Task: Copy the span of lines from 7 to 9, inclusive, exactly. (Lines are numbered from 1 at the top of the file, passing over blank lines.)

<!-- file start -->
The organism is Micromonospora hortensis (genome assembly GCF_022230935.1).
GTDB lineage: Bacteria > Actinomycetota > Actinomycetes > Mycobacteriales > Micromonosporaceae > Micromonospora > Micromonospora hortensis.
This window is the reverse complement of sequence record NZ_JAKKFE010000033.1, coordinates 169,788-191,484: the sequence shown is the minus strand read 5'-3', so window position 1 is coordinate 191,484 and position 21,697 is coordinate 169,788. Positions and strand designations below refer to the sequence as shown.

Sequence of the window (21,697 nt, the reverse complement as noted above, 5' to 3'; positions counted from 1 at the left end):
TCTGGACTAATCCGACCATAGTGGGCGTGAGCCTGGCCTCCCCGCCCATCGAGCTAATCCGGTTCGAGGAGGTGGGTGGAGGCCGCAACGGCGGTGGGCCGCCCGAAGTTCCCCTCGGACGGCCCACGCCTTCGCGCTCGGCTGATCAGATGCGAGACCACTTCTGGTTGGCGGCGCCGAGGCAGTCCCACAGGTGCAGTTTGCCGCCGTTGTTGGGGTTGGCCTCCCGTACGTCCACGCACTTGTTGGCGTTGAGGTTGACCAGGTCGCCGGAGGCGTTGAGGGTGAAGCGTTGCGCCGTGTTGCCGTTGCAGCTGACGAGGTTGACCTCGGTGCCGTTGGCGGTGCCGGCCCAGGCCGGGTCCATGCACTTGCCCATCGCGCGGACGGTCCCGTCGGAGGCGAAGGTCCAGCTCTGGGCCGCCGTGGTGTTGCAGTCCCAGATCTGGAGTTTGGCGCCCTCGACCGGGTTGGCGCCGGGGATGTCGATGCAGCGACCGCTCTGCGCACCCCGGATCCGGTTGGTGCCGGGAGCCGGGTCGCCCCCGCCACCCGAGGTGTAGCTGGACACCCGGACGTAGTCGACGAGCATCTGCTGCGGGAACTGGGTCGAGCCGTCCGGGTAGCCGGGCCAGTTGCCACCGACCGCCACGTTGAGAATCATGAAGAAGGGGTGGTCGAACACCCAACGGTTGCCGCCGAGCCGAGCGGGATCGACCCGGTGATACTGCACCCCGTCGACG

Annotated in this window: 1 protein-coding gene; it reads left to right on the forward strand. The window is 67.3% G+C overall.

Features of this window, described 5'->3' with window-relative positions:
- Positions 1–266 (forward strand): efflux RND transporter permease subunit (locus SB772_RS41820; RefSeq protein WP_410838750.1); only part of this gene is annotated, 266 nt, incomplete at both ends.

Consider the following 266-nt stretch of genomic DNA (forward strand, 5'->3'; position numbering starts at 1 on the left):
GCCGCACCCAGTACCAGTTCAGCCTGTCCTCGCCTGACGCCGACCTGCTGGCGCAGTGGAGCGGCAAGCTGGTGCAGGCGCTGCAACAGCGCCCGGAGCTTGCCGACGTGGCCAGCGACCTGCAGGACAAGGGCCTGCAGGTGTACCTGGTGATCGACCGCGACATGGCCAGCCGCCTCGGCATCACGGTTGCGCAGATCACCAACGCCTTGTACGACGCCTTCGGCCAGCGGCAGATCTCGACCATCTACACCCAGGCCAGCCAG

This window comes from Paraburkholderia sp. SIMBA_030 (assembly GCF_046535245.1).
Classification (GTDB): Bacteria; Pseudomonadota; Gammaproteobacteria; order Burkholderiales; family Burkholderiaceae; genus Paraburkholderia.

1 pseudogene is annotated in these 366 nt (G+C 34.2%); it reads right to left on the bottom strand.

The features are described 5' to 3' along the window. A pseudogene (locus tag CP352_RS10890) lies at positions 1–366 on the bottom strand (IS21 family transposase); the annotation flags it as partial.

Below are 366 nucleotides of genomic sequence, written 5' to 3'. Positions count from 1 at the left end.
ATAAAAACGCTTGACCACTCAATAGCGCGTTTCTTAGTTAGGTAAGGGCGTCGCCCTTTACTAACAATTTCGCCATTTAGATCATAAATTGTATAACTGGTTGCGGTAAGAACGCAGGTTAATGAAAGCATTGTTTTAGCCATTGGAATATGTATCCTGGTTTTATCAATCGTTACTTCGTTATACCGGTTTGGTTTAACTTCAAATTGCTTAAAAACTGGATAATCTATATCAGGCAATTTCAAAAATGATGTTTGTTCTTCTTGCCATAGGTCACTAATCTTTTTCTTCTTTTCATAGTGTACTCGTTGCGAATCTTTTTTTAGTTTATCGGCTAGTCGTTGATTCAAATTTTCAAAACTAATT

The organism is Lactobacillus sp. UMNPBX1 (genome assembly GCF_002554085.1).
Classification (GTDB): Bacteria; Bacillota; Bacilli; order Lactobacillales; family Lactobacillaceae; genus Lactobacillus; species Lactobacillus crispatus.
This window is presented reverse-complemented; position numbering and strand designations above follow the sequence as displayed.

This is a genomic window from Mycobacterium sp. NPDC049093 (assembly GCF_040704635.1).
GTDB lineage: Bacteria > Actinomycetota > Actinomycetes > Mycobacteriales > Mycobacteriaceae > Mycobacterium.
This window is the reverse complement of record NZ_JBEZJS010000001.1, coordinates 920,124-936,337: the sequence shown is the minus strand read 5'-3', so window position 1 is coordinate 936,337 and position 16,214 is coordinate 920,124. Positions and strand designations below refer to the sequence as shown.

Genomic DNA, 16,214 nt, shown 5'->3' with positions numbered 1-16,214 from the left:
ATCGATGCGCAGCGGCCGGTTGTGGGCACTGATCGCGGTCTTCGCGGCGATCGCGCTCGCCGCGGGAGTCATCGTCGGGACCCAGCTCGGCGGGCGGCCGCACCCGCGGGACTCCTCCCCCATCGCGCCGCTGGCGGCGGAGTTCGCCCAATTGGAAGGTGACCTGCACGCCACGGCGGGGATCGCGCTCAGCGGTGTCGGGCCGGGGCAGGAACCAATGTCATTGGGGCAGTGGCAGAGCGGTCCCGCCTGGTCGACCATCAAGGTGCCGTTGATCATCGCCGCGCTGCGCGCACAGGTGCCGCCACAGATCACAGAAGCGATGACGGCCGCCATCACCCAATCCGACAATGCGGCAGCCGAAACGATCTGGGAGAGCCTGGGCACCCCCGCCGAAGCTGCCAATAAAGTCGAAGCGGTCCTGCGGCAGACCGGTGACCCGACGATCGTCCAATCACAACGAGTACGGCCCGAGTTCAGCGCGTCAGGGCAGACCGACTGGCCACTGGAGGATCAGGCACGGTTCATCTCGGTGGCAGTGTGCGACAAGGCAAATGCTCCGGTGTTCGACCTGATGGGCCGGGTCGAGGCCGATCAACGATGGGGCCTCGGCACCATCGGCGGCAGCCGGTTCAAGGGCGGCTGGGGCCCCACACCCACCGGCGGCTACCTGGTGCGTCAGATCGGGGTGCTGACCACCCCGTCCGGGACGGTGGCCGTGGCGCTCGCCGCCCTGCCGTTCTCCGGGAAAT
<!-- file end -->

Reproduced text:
Features of this window, described 5'->3' with window-relative positions:
- Positions 1–266 (forward strand): efflux RND transporter permease subunit (locus SB772_RS41820; RefSeq protein WP_410838750.1); only part of this gene is annotated, 266 nt, incomplete at both ends.

Consider the following 266-nt stretch of genomic DNA (forward strand, 5'->3'; position numbering starts at 1 on the left):